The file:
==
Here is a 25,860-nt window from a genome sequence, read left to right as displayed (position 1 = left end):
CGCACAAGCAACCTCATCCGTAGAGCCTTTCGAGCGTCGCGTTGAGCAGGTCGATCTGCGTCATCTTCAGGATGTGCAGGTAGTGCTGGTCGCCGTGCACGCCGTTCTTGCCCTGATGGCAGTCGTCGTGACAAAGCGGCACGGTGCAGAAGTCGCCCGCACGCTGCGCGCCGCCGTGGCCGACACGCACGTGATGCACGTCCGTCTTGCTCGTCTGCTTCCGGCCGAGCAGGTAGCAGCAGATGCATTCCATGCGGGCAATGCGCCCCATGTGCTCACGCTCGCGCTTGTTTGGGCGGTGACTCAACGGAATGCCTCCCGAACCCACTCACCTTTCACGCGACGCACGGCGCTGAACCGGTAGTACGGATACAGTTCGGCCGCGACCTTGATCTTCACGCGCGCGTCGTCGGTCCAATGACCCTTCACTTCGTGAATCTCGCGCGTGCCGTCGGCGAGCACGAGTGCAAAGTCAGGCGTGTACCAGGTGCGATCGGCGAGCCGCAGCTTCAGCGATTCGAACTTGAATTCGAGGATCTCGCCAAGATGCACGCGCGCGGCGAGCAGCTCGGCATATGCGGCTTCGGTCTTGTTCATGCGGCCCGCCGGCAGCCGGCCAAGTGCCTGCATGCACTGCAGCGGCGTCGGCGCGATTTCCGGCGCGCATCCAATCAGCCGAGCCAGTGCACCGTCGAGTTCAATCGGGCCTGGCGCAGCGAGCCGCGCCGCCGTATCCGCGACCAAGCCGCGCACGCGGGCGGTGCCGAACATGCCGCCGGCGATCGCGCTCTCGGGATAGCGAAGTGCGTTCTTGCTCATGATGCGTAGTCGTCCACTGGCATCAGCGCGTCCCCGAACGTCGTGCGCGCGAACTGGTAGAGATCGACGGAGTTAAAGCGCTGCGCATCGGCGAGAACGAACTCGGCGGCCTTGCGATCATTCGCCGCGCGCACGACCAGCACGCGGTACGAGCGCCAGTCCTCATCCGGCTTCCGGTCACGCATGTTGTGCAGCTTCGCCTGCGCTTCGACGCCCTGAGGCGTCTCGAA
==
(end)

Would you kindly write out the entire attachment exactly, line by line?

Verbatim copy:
Here is a 25,860-nt window from a genome sequence, read left to right as displayed (position 1 = left end):
CGCACAAGCAACCTCATCCGTAGAGCCTTTCGAGCGTCGCGTTGAGCAGGTCGATCTGCGTCATCTTCAGGATGTGCAGGTAGTGCTGGTCGCCGTGCACGCCGTTCTTGCCCTGATGGCAGTCGTCGTGACAAAGCGGCACGGTGCAGAAGTCGCCCGCACGCTGCGCGCCGCCGTGGCCGACACGCACGTGATGCACGTCCGTCTTGCTCGTCTGCTTCCGGCCGAGCAGGTAGCAGCAGATGCATTCCATGCGGGCAATGCGCCCCATGTGCTCACGCTCGCGCTTGTTTGGGCGGTGACTCAACGGAATGCCTCCCGAACCCACTCACCTTTCACGCGACGCACGGCGCTGAACCGGTAGTACGGATACAGTTCGGCCGCGACCTTGATCTTCACGCGCGCGTCGTCGGTCCAATGACCCTTCACTTCGTGAATCTCGCGCGTGCCGTCGGCGAGCACGAGTGCAAAGTCAGGCGTGTACCAGGTGCGATCGGCGAGCCGCAGCTTCAGCGATTCGAACTTGAATTCGAGGATCTCGCCAAGATGCACGCGCGCGGCGAGCAGCTCGGCATATGCGGCTTCGGTCTTGTTCATGCGGCCCGCCGGCAGCCGGCCAAGTGCCTGCATGCACTGCAGCGGCGTCGGCGCGATTTCCGGCGCGCATCCAATCAGCCGAGCCAGTGCACCGTCGAGTTCAATCGGGCCTGGCGCAGCGAGCCGCGCCGCCGTATCCGCGACCAAGCCGCGCACGCGGGCGGTGCCGAACATGCCGCCGGCGATCGCGCTCTCGGGATAGCGAAGTGCGTTCTTGCTCATGATGCGTAGTCGTCCACTGGCATCAGCGCGTCCCCGAACGTCGTGCGCGCGAACTGGTAGAGATCGACGGAGTTAAAGCGCTGCGCATCGGCGAGAACGAACTCGGCGGCCTTGCGATCATTCGCCGCGCGCACGACCAGCACGCGGTACGAGCGCCAGTCCTCATCCGGCTTCCGGTCACGCATGTTGTGCAGCTTCGCCTGCGCTTCGACGCCCTGAGGCGTCTCGAA